Mom Gives Tone-Deaf Teen A Reality Check By Refusing To Let Her Audition For Singing Shows

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Plenty of kids around the world grow up dreaming about being a famous singer. I used to sit my relatives down on holidays and force them to listen while I sang Christmas songs or whatever I was in the mood to perform that day. I constantly sang in the shower, and I fantasized about selling out an arena one day.

Once I became a teenager, however, I was able to pull my head down from the clouds and realize that those dreams weren’t very realistic for me. But what should parents do when their kids cling onto unattainable dreams? Below, you’ll find a story that a mother shared on the “Am I the Jerk?” subreddit detailing how she hurt her daughter’s feelings by giving her a reality check.

This woman’s teenage daughter has big dreams of becoming a famous singer

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But now she’s wondering if she was wrong for giving her teen a stark reality check

Image credits: 19 Television

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It can be difficult for parents to find a balance between being supportive and realistic

Most of us are told to have big dreams when we’re young. Children are encouraged to dream of being a movie star, the president or a professional athlete when asked what they want to be when they grow up. And it’s nice to be told that the world is your oyster and that your possibilities are endless. But then one day, we’re suddenly expected to realize that that wasn’t actually true. And if you don’t get a “real job,” you’re acting delusional or childish.

According to psychologist Emma Kenny, there might be better messages that we can tell our children than that they can do anything they want. “You want to create a realistic expectation and anticipation of the world without making them feel limited,” Kenny told CNBC

“The reality is, knowing your limits to some degree isn’t about tempering your dreams. It’s about helping you concentrate on the areas and elements that make a difference to your life positively,” she added. But that doesn’t mean that we need to be harsh with our children and outright squash their dreams either.

Parents can support their children by helping them set attainable goals

Even if you know your child isn’t talented enough to win The Voice or perform in Eurovision, singing is something that we can all do, just for fun! You might sing in the shower, in the car, at karaoke night, and there’s no need to feel self-conscious in those environments. 

Choral music expert Steven Demorest says that humans are the only species that engage in musical sound as play, so telling a child that they can’t sing can ruin the joy they associate with that play. That doesn’t mean we have to lie to them and say they’re the best singer in the world. But there’s no harm in letting them sing in the car or even perform every now and then if that’s what truly brings them joy.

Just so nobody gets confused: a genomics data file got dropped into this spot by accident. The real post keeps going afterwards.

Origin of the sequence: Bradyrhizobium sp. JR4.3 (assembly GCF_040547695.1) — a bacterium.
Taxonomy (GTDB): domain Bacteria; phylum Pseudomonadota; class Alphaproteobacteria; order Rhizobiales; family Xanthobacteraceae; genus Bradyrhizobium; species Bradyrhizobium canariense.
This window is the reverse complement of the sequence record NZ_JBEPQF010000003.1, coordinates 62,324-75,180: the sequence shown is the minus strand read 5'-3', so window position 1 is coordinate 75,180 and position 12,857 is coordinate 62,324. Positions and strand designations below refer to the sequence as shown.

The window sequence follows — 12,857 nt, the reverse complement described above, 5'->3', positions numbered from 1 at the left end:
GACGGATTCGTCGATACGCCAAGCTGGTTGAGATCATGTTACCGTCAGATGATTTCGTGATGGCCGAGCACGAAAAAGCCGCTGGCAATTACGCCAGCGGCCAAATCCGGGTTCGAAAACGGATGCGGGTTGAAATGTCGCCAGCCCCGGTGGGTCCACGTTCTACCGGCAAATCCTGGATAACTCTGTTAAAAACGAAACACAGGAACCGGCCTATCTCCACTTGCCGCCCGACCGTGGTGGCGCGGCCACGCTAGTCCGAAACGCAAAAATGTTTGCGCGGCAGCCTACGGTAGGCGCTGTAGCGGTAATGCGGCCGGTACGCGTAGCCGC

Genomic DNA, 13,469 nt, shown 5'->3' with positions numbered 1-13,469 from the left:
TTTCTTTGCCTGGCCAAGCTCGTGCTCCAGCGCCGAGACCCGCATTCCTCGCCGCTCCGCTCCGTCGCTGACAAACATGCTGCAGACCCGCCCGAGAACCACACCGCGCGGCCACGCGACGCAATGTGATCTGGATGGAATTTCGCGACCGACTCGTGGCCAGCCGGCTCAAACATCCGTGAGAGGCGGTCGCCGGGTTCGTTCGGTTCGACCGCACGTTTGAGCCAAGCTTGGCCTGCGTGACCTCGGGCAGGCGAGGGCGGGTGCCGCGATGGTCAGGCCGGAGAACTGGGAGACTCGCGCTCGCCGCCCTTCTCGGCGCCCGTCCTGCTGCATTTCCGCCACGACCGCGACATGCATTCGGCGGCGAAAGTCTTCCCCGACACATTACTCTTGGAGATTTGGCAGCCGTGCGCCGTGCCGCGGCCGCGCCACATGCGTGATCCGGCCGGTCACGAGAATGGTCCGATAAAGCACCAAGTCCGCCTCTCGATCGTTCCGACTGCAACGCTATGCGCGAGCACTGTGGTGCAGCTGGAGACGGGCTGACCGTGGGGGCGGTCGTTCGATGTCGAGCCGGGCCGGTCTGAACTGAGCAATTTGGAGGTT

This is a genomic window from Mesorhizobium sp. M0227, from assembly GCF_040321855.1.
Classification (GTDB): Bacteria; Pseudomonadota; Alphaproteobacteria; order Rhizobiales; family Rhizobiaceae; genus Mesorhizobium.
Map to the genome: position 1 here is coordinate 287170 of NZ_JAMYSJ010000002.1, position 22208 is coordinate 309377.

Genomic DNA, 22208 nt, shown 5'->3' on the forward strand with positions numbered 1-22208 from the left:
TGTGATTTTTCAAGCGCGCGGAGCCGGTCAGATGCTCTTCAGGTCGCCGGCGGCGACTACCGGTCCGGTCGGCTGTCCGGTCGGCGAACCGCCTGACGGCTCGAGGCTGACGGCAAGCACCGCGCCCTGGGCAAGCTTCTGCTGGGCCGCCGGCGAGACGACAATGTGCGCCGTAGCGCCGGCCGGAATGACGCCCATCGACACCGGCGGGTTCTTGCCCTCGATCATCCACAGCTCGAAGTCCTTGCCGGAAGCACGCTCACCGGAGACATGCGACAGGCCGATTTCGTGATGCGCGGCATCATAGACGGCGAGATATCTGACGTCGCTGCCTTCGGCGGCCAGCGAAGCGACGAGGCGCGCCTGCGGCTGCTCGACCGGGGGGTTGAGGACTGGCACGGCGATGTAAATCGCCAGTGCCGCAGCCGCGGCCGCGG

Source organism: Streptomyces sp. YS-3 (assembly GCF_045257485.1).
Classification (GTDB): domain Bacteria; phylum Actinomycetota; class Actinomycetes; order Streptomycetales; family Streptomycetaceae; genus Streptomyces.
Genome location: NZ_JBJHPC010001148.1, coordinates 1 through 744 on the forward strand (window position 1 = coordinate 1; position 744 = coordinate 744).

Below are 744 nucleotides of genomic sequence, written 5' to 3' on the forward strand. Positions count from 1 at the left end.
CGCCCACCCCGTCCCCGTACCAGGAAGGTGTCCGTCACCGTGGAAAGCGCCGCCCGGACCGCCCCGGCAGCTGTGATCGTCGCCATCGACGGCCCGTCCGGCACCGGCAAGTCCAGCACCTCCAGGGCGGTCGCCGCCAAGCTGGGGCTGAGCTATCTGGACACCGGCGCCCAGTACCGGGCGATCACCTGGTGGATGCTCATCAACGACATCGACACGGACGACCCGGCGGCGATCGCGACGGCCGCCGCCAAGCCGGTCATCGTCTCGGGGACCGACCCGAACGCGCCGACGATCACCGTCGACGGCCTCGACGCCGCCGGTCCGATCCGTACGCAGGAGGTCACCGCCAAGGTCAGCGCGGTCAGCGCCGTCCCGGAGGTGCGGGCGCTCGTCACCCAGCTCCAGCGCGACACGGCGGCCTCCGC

As a parent, it’s important to support your children and be there for them no matter what, but that might also include helping them set realistic goals. It can be painful for moms and dads to see their kids set goals that they know are unachievable, so New Horizon Academy recommends guiding children to ensure that their goals are attainable. They provide the example of wanting to be the president. This might actually stem from a desire to help people, so in the meantime, they can start volunteering or helping out friends at school. 

It’s important for kids to experience failure and learn how to grow from it

In this particular situation, the mother wants to spare her daughter the potential embarrassment of being told she’s not a good singer publicly. And while it’s natural for parents to want to protect their kids, it can actually be important for children to experience some adversity from time to time. According to CNN Health, failure is a great tool for kids because it teaches them emotional strength.

If we go through life without ever experiencing a setback, the first time we do will be devastating. But if we learn how to problem solve and brush ourselves off after experiencing failures at a young age, we’ll be much more resilient later in life. Bright Horizons also recommends that parents let their kids fail, as “coping skills are like muscles; we don’t know how strong they truly are until we need to use them.”

Failure can be heartbreaking, jarring and extremely painful for both the kids experiencing it and their parents watching them go through it. But moms and dads can’t protect their kids from life forever. As long as they’re there to hug them and provide support after the fact, they’re still doing a great job. We would love to hear your thoughts on this story in the comments below, pandas, and then you can check out another Bored Panda article discussing parenting conflicts.

Many readers took the mother’s side, and she joined in on the conversation to provide more info

Readers continued assuring the mother that she had done nothing wrong


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